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Activity Blog: Spotsy Farmers Market

Posted by on April 19, 2014

As the weather finally starts getting warmer, one of my favorite things about spring and summer is finally back; farmers markets. I’ve been able to visit the one located right downtown in Hurkamp park a few times, but that was pretty much all I had been to. Our section in class on supporting local vendors inspired me and so I did some research on what else was out there. Earlier today I went over the the Spotsylvania Farmers Market, which began its official season just last Saturday. I was so impressed with the amount of variety they had, and I only went to one of their three locations! The one I went to was right off the Route 3 and Gordon Rd intersection, where there is a commuter lot where over 42 vendors come from within a 100 mile radius to sell ‘producer- only goods’ which means their products are grown or made by the vendors selling them.

Photo by: Claire McCartney

Photo by: Claire McCartney

I really recommend checking out their website, it has all the information you need for farmers markets in the King George, Spotsylvania, and Fredericksburg area. It even has a great graph of whats in season (located as a separate tab) so that you can make an informed decision about what produce to buy. There was a great deal of produce, but also baked goods, meat and dairy, and specialty items like tea and spices. One of the things we mentioned in class is the struggle when buying locally vs buying organically, and which is better? Yes, buying organically will probably be cheaper than locally, but what you’re not paying directly for are the transportation costs and the thousands of miles your organic food has to travel. Local markets like this one are a much smaller range, and from what I saw, do an amazing job at promoting sustainable and eco-friendly products.

(Papa Weaver Products) Photo by: Claire McCartney

Photo by: Claire McCartney (Papa Weaver Products: No antibiotics, hormones, nitrates, MSG, preservatives, or gluten)

 

 

 

 

 

 

 

 

 

Photo by: Claire McCartney (Glenburnie Farm Produce Co: Chemical Free)

Photo by: Claire McCartney (Glenburnie Farm Produce Co: Chemical Free)

 

 

 

 

 

 

 

Photo by: Claire McCartney (Lippert Family Farm: Pasture raised)

Photo by: Claire McCartney (Lippert Family Farm: Pasture raised)

 

 

 

 

 

 

 

Photo by: Claire McCartney (Stallard Road Farm: "Grass finished, not just grass fed")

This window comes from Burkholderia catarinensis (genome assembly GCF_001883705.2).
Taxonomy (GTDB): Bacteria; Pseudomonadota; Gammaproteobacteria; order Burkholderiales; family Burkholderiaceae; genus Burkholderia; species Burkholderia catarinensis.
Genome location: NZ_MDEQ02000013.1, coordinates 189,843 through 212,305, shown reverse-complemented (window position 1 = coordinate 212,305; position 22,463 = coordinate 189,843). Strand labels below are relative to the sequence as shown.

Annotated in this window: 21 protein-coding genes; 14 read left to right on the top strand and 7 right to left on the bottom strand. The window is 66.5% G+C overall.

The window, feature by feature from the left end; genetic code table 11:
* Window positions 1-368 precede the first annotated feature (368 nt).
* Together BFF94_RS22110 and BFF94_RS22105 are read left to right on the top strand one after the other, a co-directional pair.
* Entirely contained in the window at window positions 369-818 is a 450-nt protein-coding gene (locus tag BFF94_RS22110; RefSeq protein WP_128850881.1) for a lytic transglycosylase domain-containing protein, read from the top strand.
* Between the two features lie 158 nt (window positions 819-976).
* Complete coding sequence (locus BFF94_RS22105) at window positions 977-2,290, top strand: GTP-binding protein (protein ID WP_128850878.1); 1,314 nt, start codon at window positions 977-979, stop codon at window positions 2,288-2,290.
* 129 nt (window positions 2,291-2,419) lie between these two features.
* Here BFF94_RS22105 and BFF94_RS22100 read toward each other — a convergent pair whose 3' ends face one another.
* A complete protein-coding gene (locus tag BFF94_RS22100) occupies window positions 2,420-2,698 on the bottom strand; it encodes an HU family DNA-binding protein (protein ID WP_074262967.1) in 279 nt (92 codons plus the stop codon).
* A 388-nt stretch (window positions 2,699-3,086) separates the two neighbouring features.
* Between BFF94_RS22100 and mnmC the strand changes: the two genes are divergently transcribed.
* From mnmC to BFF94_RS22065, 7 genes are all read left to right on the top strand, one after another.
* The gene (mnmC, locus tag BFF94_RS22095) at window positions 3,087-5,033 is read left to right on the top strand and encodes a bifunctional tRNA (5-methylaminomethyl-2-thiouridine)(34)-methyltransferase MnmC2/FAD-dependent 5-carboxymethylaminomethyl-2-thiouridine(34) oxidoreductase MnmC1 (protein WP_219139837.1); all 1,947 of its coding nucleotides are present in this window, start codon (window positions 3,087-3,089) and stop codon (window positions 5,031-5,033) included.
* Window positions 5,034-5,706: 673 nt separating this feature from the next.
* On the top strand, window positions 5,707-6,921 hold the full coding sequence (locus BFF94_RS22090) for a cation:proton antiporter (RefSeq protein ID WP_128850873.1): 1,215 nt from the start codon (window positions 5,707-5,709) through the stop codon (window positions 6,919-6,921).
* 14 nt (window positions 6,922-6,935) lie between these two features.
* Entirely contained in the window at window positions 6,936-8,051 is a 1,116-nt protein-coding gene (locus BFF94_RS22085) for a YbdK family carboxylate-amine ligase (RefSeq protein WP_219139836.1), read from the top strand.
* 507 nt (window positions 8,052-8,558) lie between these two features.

Photo by: Claire McCartney (Stallard Road Farm: “Grass finished, not just grass fed”)

 

 

 

 

 

 

 

 

 

I also went over and talked to the Virginia Cooperative Extension booth, and they were very informative and had so much information. Based from Virginia Tech, they are an organization who’s goal is to spread information about gardening and all the factors that come with it. They had brochures for soil sampling, BMP’s (best management practices), pest control, and pretty much anything you would need to know. If anyone has an interest in starting a garden (which I know I now do) they are a great resource!

Photo by: Claire McCartney

Photo by: Claire McCartney

 

 

 

 

 

 

 

 

I really recommend visiting any Saturday you can from 8am – 1pm, I’m definitely going back and checking out other locations. They also have booths that deal with agri-tourism and promoting education for kids at a young age about agriculture. And if you get the chance, visit the booth from Fieldcrest Farm, because they have some of the best zuchinni bread I’ve ever had.

3 Responses to Activity Blog: Spotsy Farmers Market

  1. Dr. Szulczewski

    I love the fact that the Va Extension Service sets up a table there- what a great way to get all their information out to interested people. You can also find good relevant info at other state’s extension service websites as well.

  2. tfenn

    Farmer’s Markets really are great ways to act locally. It’s also a good way to help small farmers. My favorite thing about farmer’s markets is that it showcases all the local produce and cuisine. Supermarkets can have a wider selection, but they’re so full of junk that it’s almost tasteless.

  3. jdeis

    I really like the first website link that you posted and the graph you referenced in particular. I’m a bit ashamed to admit that I only guestimated the growing seasons for most crops, and did so incorrectly for many of them. I had no idea that strawberry’s were in season for such a short time; Secobeck has been serving them practically year round. Your second resource, to the Virginia Cooperative Extension is one that I’ve used before and found incredibly helpful. I linked the specific document I used in a comment to Dillon’s post, but they have been very helpful in planning my planting and harvesting seasons.

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